Out studying the remains of extinct megafauna, a team of scientists from the National Council of Scientific and Technical Research in Argentina made an interesting discovery. Upon studying a sample of coprolite, or fossilized feces, collected in the mountainous region known as Catamarca Province, the team discovered an ancient parasite.
Their findings published in the journal Parasitology, researchers used radiocarbon dating to reveal that the coprolite dated back to 16,570 and 17,000 years ago, placing it back somewhere towards the end of the last Ice Age. Within the coprolite, they found preserved parasitic roundworms.
The region where the coprolite was found at the time was very different than the South America that you know and love today. Areas like the Peñas de las Trampas in the southern Andean Puna was originally thought to be a much “wetter” area with a climate that attracted megafauna that included everything from giant sloths to even horses; animals that the puma loved to prey on.
However, the discovery of the parasite changes our outlook on the area. Using ancient mitochondrial DNA analysis researchers were able to identify that eggs found in the feces belonged to a roundworm still commonly found in the digestive systems of modern-day cats, dogs, and foxes.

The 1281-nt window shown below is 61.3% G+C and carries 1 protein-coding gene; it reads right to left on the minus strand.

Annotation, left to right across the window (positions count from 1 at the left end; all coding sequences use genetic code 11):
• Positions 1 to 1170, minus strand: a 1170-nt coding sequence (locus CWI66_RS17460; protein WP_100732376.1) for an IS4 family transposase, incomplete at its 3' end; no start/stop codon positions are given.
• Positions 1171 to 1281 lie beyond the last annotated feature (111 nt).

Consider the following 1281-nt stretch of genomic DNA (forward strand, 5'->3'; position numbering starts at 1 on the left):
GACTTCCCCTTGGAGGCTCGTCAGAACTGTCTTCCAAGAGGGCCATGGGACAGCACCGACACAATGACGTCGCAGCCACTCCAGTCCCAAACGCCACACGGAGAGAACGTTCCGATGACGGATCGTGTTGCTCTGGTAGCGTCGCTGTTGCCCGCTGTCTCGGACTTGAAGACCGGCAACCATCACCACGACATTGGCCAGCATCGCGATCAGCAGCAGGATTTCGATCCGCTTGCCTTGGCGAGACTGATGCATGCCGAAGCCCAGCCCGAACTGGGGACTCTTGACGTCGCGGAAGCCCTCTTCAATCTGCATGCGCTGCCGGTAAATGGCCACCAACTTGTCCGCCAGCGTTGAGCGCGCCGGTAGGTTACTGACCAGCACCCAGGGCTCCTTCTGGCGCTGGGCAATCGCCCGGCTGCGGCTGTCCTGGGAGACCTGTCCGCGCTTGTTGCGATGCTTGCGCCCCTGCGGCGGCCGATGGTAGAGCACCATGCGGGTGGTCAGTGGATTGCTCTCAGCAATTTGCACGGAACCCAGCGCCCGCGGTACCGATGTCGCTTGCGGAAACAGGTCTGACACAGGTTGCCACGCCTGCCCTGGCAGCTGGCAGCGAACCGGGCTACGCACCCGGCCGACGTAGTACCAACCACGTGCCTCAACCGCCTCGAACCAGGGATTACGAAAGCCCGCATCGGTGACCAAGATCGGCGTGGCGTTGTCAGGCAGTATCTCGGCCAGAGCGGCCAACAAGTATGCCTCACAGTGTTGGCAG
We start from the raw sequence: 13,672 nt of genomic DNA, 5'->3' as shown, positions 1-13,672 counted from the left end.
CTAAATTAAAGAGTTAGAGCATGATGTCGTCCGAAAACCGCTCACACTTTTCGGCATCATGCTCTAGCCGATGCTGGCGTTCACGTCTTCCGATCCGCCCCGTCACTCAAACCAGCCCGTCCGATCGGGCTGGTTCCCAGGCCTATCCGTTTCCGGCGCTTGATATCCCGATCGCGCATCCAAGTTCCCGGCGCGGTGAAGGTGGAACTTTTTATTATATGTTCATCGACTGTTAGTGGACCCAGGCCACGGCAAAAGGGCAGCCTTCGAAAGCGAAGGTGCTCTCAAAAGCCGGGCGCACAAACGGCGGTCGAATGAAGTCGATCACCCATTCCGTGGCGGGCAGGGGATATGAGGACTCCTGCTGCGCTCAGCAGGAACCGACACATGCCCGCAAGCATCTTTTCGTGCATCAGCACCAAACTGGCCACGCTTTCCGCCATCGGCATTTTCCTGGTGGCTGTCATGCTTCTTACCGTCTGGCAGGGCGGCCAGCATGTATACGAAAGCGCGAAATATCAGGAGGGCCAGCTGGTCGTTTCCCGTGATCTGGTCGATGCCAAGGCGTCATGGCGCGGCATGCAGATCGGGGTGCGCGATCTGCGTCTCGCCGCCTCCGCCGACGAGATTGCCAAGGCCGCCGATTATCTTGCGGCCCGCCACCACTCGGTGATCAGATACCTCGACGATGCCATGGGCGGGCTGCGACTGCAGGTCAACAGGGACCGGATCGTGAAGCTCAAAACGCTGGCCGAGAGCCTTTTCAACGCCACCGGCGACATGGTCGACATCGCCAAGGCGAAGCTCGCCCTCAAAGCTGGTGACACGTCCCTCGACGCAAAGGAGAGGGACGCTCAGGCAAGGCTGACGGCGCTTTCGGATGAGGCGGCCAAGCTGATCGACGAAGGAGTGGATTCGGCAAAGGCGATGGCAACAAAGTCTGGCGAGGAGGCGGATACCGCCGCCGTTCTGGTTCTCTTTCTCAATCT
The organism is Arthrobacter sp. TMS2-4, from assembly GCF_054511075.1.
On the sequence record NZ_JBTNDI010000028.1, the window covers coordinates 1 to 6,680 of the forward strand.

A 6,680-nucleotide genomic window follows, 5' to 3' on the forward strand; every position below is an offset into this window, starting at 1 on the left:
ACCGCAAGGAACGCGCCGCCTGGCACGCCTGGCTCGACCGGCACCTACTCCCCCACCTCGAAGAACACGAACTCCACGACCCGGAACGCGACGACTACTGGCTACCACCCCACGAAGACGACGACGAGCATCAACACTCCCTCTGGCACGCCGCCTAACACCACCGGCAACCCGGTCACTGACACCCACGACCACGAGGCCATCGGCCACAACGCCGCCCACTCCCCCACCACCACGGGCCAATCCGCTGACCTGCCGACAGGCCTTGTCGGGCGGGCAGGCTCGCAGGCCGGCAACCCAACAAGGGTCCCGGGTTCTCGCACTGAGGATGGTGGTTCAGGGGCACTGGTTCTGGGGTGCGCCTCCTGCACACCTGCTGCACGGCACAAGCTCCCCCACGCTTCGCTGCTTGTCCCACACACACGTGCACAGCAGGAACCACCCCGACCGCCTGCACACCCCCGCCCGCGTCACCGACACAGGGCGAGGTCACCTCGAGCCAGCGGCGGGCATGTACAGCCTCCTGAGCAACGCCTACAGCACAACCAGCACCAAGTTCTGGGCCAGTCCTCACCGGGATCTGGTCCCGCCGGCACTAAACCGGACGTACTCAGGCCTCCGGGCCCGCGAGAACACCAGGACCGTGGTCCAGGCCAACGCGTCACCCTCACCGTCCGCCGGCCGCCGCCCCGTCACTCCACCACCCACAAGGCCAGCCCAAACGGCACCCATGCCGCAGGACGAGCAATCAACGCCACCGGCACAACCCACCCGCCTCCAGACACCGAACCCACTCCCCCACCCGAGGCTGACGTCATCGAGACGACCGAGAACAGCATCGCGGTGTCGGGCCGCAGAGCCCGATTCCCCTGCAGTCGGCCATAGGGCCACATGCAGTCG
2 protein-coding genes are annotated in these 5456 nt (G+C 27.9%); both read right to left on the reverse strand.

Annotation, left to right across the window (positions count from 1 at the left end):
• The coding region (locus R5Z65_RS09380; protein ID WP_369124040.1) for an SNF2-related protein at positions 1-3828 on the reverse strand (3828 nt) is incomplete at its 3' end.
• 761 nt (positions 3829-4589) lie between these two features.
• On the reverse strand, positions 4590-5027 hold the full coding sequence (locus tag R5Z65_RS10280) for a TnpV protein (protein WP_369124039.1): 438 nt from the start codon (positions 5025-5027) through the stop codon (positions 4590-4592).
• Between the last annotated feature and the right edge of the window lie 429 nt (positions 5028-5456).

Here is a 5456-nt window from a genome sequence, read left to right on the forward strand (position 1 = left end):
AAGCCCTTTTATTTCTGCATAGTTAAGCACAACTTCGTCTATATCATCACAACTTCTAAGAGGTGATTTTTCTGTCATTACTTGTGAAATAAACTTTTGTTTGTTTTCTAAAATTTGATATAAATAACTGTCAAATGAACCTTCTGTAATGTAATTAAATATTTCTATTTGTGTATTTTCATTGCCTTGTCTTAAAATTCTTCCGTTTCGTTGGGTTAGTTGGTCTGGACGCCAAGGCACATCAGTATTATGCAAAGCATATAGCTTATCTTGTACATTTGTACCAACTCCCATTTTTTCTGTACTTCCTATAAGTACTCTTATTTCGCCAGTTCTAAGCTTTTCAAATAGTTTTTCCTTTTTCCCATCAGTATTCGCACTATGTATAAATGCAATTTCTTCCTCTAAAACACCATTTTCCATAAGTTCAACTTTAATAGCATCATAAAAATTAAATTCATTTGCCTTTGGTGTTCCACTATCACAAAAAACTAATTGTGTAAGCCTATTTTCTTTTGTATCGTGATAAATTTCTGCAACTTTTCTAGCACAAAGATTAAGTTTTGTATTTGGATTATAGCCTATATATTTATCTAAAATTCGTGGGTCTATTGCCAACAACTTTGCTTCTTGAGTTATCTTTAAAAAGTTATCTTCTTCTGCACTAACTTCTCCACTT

"While we have found evidence of parasites in coprolites before, those remains were much more recent, dating back only a few thousand years. The latest find shows that these roundworms were infecting the fauna of South America before the arrival of the first humans in the area around 11,000 years ago,” says Dr Petrigh, from the National University of Mar del Plata and CONICET.
Why is this important?
The research marks a series of important moment for the research team. First and foremost, as mentioned above, this discovery marks the oldest record of an ancient DNA sequence for a gastrointestinal nematode parasite of wild mammals. Even more so, it also represents the “the oldest molecular parasite record worldwide, and also a new maximum age for the recovery of old DNA of this origin”
"This work confirms the presence of T. leonina in prehistoric times, presumably even before that of humans in the region, and it represents the oldest record in the world,” says Dr. Petrigh.
“The common interpretation is that the presence of T. leonina in American wild carnivores today is a consequence of their contact with domestic dogs or cats, but that should no longer be assumed as the only possible explanation.”
Finally, the study confirms the existence of pumas in the region at the end of the Pleistocene. This helps scientists create a better picture of the history of the region.